Don’t want to wait seven years for assets to leave your estate via gifts or trusts? You can fast forward the process by making certain in. These tend to be complicated so it’s prudent to seek expert advice and limit your exposure to these products.

6. Keep your Will up to date
Last but not least, it’s important that your Will is up to date and reflects your wishes. A good Will may not be able to change your inheritance tax bill by much, but it can at least make sure that your money ends up in the right hands at the right time, making the process smoother for your family and any other beneficiaries.

So, what does this look like in practice? This simplified example illustrates how a few inheritance tax planning steps can work wonders for reducing the eventual tax bill.


This scenario shows what might happen if a person doesn’t take any of the actions we’ve recommended above. As they draw down their pensions while not spending their savings, their taxable estate (light green) keeps growing. This leaves a large final IHT bill and a depleted pension pot that’s not enough to cover it. What should they have done differently?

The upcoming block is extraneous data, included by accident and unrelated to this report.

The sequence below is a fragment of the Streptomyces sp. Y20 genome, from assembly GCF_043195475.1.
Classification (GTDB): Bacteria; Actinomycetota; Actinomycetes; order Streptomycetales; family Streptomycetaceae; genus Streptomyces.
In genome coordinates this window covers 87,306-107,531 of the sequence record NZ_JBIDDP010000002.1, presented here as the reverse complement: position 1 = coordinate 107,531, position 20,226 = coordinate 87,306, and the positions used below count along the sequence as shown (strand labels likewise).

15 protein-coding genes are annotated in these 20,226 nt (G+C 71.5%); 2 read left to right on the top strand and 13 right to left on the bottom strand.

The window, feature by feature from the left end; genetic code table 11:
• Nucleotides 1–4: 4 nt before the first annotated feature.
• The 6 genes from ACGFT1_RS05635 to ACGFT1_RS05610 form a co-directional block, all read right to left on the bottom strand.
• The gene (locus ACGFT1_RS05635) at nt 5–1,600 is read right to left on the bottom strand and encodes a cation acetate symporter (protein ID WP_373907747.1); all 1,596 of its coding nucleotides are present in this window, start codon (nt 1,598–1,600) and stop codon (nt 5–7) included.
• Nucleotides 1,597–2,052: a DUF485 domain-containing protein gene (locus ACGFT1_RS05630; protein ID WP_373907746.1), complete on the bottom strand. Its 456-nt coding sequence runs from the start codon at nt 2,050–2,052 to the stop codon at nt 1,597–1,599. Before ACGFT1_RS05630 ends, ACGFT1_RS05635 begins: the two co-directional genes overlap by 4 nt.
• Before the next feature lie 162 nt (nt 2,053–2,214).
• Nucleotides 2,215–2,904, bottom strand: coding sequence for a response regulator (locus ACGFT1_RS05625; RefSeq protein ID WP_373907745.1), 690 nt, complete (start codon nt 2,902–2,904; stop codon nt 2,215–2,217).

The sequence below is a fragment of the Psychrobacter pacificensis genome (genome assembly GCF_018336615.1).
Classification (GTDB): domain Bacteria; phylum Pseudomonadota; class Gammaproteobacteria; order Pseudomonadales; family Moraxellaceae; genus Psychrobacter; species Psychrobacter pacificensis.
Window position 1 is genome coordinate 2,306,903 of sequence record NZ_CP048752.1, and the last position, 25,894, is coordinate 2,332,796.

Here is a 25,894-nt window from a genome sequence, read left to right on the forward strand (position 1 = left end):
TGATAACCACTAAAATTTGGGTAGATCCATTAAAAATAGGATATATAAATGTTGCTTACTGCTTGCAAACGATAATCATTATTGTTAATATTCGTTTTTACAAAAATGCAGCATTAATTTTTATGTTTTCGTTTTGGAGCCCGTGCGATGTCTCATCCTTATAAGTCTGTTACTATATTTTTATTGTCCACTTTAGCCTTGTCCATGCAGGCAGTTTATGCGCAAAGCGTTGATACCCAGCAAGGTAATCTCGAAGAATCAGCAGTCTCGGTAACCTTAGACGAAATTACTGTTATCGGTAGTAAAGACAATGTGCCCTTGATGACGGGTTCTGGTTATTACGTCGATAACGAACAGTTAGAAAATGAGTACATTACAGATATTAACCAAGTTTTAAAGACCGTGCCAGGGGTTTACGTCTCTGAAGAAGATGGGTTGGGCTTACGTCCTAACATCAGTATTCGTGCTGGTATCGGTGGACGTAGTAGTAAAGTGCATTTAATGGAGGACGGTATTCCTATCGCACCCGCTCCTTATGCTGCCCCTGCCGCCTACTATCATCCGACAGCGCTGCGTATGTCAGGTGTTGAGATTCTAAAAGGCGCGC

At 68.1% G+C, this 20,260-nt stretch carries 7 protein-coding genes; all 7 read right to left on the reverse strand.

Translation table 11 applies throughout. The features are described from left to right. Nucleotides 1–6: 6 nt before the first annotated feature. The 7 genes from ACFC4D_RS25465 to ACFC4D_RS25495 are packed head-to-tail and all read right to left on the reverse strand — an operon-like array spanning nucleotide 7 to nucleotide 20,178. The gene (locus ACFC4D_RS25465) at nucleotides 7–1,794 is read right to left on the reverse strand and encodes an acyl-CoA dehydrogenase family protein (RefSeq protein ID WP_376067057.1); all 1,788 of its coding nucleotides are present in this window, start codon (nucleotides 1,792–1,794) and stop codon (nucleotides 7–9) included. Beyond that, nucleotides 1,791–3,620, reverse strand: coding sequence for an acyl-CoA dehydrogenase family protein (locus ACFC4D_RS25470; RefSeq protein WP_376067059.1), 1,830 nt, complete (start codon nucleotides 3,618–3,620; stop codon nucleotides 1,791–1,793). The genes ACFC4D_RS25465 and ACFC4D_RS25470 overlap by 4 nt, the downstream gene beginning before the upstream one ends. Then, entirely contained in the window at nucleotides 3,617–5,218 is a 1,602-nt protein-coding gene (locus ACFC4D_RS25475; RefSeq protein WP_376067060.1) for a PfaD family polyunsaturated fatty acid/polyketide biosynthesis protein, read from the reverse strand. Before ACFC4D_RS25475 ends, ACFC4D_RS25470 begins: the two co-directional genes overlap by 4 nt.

This alternative scenario shows a much better outcome, made possible by actioning four of the simple steps we’ve recommended above. They’ve drawn down savings first to keep pensions intact, moved money out of their taxable estate through gifting, downsized their home to turn illiquid assets into cash which they can spend to further reduce the estate and preserve the pension pot. This leaves a small IHT bill that’s easily and quickly paid off from the pension’s surplus.


We’re here to help

As experienced Chartered Financial Planners, we’ve helped countless people like you get on top of inheritance tax planning and leave the best possible legacy to the next generation. We would love to give you the same peace of mind. Contact us for a free chat or learn more about how we can help.

The value of investments, and any income from them, can fall and you may get back less than you invested. Tax treatment depends on the individual circumstances of each client and may be subject to change in the future. Information is provided only as an example and is not a recommendation to pursue a particular strategy.

Lets Chat

Talk to us

We’re here to help. If you have a question, comment or would like to arrange a chat, simply send us a message using this form and we’ll get back to you as soon as we can.